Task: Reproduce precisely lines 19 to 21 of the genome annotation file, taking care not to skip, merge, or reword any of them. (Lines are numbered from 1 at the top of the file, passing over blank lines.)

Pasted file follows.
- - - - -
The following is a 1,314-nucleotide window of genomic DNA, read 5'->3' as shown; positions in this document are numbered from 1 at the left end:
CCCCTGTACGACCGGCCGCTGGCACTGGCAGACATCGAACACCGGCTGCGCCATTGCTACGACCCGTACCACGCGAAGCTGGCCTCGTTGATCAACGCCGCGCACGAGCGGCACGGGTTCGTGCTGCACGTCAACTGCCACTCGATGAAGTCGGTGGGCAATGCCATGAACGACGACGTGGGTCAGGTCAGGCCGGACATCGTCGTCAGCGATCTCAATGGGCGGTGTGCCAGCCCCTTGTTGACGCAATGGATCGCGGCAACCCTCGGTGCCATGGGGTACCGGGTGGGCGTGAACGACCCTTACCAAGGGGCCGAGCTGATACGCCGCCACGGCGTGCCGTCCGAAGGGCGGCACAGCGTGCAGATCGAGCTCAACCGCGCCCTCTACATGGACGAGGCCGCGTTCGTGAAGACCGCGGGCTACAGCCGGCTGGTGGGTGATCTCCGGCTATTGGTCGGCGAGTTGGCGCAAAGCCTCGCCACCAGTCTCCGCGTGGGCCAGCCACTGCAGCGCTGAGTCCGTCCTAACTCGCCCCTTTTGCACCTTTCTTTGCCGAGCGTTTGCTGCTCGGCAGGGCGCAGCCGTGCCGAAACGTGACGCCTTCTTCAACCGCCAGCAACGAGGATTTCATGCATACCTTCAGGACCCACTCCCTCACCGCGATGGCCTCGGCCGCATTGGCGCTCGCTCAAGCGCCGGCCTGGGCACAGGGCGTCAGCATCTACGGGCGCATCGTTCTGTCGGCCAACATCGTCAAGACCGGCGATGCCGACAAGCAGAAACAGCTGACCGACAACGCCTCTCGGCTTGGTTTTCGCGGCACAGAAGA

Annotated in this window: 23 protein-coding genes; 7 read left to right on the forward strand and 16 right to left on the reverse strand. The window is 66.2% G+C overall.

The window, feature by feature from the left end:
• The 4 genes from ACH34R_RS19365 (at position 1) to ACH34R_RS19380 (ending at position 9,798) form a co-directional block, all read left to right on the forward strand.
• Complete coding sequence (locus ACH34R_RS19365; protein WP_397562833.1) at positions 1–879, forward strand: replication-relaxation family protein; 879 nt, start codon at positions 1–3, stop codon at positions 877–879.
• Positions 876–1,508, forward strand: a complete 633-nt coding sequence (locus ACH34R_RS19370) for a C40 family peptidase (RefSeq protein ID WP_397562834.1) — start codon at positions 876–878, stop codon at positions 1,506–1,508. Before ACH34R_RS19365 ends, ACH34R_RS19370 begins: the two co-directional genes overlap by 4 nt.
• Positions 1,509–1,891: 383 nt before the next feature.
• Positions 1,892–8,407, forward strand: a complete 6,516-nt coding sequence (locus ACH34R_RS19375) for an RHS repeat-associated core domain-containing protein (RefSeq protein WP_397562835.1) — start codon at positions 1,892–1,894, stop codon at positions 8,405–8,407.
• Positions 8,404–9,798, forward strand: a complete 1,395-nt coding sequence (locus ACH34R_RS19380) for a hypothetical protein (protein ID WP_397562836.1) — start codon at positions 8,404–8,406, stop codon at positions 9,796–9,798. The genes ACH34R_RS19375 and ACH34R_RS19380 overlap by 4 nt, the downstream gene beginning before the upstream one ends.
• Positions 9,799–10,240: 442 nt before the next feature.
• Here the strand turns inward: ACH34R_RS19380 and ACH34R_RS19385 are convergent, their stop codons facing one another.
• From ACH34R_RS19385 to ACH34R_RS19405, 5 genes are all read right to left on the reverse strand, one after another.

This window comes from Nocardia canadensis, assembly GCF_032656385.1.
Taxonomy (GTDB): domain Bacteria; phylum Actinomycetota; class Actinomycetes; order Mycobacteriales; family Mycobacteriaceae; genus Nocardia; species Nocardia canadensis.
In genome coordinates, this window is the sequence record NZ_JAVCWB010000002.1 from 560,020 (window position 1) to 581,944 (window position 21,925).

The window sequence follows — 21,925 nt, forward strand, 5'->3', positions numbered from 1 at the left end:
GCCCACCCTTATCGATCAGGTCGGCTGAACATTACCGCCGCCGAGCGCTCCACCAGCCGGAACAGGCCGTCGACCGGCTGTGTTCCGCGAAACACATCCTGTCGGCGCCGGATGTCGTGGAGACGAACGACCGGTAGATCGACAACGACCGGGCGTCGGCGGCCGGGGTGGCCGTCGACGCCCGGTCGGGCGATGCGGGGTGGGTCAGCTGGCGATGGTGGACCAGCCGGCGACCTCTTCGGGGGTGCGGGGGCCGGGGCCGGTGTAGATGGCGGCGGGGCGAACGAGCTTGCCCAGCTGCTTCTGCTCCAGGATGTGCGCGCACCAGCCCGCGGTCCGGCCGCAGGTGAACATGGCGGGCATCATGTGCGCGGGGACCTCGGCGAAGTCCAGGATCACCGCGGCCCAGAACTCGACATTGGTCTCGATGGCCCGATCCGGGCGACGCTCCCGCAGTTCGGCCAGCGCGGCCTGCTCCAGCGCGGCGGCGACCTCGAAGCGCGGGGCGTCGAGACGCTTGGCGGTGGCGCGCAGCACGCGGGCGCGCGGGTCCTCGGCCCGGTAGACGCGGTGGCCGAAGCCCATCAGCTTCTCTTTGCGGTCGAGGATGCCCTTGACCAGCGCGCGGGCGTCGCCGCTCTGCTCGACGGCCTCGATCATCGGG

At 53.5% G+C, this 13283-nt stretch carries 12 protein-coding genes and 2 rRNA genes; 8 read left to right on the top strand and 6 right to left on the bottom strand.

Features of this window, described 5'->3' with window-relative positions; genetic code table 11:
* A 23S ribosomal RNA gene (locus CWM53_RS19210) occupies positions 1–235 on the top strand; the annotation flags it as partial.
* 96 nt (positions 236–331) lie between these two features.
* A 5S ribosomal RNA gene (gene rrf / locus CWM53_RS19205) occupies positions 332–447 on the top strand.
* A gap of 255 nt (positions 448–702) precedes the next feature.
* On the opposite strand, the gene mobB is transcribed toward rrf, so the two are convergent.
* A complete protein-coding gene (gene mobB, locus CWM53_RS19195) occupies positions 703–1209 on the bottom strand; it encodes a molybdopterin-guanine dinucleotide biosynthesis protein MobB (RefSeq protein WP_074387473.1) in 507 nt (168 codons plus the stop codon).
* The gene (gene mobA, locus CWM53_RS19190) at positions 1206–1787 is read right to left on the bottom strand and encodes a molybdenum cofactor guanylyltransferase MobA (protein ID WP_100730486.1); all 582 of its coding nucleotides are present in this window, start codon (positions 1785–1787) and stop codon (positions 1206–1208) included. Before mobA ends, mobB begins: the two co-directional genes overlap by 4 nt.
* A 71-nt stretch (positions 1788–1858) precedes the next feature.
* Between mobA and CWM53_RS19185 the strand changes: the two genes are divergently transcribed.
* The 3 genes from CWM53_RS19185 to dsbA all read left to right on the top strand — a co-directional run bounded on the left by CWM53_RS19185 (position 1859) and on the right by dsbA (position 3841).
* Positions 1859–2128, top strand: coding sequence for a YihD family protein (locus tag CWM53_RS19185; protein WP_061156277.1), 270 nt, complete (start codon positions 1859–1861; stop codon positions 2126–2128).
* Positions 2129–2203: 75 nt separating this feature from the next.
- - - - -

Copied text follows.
At 53.5% G+C, this 13283-nt stretch carries 12 protein-coding genes and 2 rRNA genes; 8 read left to right on the top strand and 6 right to left on the bottom strand.

Features of this window, described 5'->3' with window-relative positions; genetic code table 11:
* A 23S ribosomal RNA gene (locus CWM53_RS19210) occupies positions 1–235 on the top strand; the annotation flags it as partial.